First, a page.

Let’s put that right at the top of this list, entitled “5 Things PETA Doesn’t Understand About Ethics.” Continue reading

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Filed under Animals, Arts & Entertainment, Business & Commercial, Public Service, Philanthropy, Charity, The Internet, U.S. Society

George Washington’s Vision of Religious Freedom

George Washington continues to be a source of wonder, wisdom, and ethical clarity.

Every year in August, Touro Synagogue in Newport, Rhode Island hosts a reading of President George Washington’s 1790 letter to “the Hebrew congregation in Newport, Rhode Island.” Before this month, I was unaware of either the celebration or the letter, I am ashamed to say. In it, the first President laid out clearly the ideals of religious freedom to be embraced by our fledgling nation, to a group that had reason to do doubt whether they would be welcome to worship as they pleased.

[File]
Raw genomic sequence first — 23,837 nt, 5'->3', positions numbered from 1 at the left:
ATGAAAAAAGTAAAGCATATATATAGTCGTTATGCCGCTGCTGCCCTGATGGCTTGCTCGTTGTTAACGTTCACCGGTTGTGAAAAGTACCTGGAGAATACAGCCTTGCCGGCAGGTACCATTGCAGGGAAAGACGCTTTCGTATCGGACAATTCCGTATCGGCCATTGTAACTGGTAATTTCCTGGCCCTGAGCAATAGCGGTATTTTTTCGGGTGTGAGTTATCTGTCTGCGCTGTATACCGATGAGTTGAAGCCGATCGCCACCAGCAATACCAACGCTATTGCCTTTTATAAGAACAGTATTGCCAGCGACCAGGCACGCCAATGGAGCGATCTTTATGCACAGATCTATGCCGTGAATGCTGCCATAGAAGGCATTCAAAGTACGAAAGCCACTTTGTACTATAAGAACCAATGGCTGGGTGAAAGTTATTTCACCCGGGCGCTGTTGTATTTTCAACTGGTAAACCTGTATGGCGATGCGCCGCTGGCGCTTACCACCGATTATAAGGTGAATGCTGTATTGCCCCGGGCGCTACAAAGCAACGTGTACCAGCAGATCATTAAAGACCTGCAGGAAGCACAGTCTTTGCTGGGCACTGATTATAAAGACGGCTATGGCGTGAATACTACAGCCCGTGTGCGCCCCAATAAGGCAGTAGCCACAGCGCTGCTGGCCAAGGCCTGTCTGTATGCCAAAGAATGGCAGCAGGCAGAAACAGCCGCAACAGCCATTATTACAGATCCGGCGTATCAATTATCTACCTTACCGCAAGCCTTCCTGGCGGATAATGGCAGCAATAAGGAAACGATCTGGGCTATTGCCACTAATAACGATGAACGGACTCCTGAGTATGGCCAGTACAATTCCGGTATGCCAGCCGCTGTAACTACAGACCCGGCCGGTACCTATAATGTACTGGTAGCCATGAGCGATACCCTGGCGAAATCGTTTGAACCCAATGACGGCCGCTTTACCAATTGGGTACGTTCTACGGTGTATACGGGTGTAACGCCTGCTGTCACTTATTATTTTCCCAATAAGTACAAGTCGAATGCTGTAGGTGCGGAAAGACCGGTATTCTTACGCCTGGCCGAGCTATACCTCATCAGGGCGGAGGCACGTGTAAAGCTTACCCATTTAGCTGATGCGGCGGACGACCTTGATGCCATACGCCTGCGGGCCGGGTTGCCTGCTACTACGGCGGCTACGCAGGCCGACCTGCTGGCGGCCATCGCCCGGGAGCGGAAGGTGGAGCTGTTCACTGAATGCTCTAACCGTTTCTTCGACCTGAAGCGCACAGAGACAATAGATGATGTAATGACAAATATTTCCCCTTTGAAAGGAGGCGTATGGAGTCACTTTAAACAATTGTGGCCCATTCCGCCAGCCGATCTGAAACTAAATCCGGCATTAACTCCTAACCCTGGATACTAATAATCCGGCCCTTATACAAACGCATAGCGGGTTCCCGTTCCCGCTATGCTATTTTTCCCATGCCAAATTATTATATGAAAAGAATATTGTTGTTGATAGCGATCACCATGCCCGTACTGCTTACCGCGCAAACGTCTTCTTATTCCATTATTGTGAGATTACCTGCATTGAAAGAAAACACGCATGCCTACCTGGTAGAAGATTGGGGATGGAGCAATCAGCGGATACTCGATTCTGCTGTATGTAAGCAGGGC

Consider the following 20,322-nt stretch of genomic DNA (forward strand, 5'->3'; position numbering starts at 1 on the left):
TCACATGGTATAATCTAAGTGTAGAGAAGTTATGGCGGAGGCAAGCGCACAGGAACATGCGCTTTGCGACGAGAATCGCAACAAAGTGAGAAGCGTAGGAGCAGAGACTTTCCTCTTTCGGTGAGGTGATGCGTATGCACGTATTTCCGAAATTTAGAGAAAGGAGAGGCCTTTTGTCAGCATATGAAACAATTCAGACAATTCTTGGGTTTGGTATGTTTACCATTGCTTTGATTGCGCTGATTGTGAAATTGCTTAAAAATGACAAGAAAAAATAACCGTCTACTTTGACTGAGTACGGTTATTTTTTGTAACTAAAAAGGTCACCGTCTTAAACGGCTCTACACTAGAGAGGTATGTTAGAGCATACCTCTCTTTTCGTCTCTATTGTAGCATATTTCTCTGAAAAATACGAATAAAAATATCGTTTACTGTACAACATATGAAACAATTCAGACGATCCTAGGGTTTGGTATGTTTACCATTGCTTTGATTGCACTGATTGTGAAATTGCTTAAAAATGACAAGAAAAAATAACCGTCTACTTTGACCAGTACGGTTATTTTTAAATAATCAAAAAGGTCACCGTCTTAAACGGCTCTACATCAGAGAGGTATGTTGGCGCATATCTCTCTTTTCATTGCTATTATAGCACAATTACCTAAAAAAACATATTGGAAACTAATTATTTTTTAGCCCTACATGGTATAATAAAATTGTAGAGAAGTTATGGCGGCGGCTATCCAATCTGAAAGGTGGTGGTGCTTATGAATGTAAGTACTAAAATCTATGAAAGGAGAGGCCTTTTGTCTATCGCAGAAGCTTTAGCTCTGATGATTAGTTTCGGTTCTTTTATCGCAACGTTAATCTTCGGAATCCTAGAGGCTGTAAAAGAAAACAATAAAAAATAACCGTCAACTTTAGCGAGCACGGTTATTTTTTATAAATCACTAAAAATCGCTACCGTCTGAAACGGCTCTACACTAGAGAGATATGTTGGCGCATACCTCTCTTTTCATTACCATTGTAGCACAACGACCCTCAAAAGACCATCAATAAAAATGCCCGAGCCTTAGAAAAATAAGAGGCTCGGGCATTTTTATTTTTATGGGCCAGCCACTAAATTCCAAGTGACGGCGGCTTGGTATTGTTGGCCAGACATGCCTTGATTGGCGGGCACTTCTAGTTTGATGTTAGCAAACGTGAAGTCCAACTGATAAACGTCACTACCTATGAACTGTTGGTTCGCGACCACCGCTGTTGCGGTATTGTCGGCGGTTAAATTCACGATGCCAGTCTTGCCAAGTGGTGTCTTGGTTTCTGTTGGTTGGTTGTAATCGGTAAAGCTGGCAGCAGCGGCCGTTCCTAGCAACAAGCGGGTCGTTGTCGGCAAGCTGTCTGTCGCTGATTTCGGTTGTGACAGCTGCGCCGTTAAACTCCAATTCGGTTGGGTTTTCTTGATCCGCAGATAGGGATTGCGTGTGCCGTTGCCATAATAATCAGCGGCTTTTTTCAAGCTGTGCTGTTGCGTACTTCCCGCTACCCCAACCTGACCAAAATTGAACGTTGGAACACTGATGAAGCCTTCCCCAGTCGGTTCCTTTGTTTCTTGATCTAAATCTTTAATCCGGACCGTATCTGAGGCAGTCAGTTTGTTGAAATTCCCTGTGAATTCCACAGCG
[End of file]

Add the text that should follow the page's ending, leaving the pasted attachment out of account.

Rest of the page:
For generations, the Hebrew community that ultimately  settled in Newport had been fleeing religious persecution. The same year Christopher Columbus arrived in the New World, in 1492, Spain enacted a policy forcing Jews to convert to Christianity or leave the country. Thousands sought refuge in the Netherlands, the Caribbean Islands and South America, only to be pursued by the Spanish Inquisition. Continue reading